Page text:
SDSS-IV MaNGA: star formation cessation in low-redshift galaxies I: dependence on stellar mass and structural properties

Wang, Enci and Li, Cheng and Xiao, Ting and Lin, Lin and Bershady, Matthew and Law, David R. and Merrifield, Michael and Sanchez, Sebastian F. and Riffel, Rogemar A. and Riffel, Rogério and Yan, Renbin (2018) SDSS-IV MaNGA: star formation cessation in low-redshift galaxies I: dependence on stellar mass and structural properties. Astrophysical Journal . ISSN 1538-4357 (In Press)

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We investigate radial gradients in the recent star formation history (SFH) of 1917 MaNGA galaxies with 0.01 < z < 0.14. For each galaxy, we obtain two-dimensional maps and radial profiles for three spectroscopically-measured parameters that are sensitive to the recent SFH: Dn(4000) (the 4000̊A break), EW(HδA) and EW(Hα) (equivalent width of the Hδ absorption and Hα emission line). The majority of the spaxels are consistent with models of continuously declining star formation rate, indicating that starbursts occur rarely in local galaxies with regular morphologies. We classify the galaxies into three classes: fully star-forming (SF), partly quenched (PQ) and totally quenched (TQ). The galaxies less massive than 10 10 M present at most weak radial gradients in the diagnostic parameters. In contrast, massive galaxies with stellar mass above 10 10 M present significant gradients in the three diagnostic parameters if classified as SF or PQ, but show weak gradients in D n (4000) and EW(H δ A ) and no gradients in EW(H α ) if in the TQ class. This implies the existence of a critical stellar mass (∼ 10 10 M) above which the star formation in a galaxy gets shutdown from the inside out. Galaxies tend to evolve synchronously from inner to outer regions before their mass reaches the critical value. We have further divided the sample at fixed mass by both bulge-to-total luminosity ratio and morphological type, finding that our conclusions hold regardless of these factors: it appears that the presence of a central dense object is not a driving parameter, but rather a byproduct of the star formation cessation process.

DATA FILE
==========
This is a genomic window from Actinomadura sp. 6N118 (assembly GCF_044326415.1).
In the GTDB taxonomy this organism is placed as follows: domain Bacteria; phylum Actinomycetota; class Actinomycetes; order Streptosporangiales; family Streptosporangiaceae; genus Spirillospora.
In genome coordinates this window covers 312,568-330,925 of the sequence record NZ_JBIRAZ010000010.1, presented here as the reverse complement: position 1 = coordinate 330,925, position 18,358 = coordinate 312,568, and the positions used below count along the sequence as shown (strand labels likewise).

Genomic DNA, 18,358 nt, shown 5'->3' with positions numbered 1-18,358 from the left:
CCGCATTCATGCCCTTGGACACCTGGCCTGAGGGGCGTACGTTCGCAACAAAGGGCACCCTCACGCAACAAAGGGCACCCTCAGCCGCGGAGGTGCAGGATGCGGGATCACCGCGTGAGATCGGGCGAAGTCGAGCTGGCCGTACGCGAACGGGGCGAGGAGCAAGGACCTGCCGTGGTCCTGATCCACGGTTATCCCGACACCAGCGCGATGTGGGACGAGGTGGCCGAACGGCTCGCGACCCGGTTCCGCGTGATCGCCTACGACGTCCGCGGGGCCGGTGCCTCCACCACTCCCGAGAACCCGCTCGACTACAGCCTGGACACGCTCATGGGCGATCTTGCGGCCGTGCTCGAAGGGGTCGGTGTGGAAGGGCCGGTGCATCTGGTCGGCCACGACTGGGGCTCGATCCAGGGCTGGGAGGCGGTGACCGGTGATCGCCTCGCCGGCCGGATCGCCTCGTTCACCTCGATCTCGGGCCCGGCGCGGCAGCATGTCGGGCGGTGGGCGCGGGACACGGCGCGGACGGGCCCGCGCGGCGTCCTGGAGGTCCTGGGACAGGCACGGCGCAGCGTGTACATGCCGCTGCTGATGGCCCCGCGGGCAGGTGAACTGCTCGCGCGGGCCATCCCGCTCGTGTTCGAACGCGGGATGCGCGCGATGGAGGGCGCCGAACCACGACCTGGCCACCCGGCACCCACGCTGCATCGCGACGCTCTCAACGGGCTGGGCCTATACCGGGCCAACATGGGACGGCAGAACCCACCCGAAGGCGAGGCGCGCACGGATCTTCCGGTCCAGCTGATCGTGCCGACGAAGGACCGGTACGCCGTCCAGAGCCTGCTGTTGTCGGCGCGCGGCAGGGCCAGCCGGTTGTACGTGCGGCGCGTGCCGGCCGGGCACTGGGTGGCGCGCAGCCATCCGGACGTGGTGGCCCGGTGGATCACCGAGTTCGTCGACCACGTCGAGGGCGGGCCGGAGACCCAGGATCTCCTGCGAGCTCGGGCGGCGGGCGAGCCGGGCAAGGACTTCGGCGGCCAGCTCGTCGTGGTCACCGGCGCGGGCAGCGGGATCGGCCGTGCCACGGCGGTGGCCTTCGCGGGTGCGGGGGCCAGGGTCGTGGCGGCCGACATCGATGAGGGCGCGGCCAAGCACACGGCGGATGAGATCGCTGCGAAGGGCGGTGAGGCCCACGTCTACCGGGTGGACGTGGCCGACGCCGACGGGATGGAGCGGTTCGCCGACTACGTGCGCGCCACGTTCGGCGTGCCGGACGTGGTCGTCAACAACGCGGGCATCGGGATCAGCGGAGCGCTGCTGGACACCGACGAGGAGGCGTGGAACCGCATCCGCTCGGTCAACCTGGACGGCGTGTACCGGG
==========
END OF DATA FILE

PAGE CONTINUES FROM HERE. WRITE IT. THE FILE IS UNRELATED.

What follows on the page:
Item Type: Article
Schools/Departments: University of Nottingham, UK > Faculty of Science > School of Physics and Astronomy
Depositing User: Eprints, Support
Date Deposited: 08 Mar 2018 11:05
Last Modified: 08 Mar 2018 12:27

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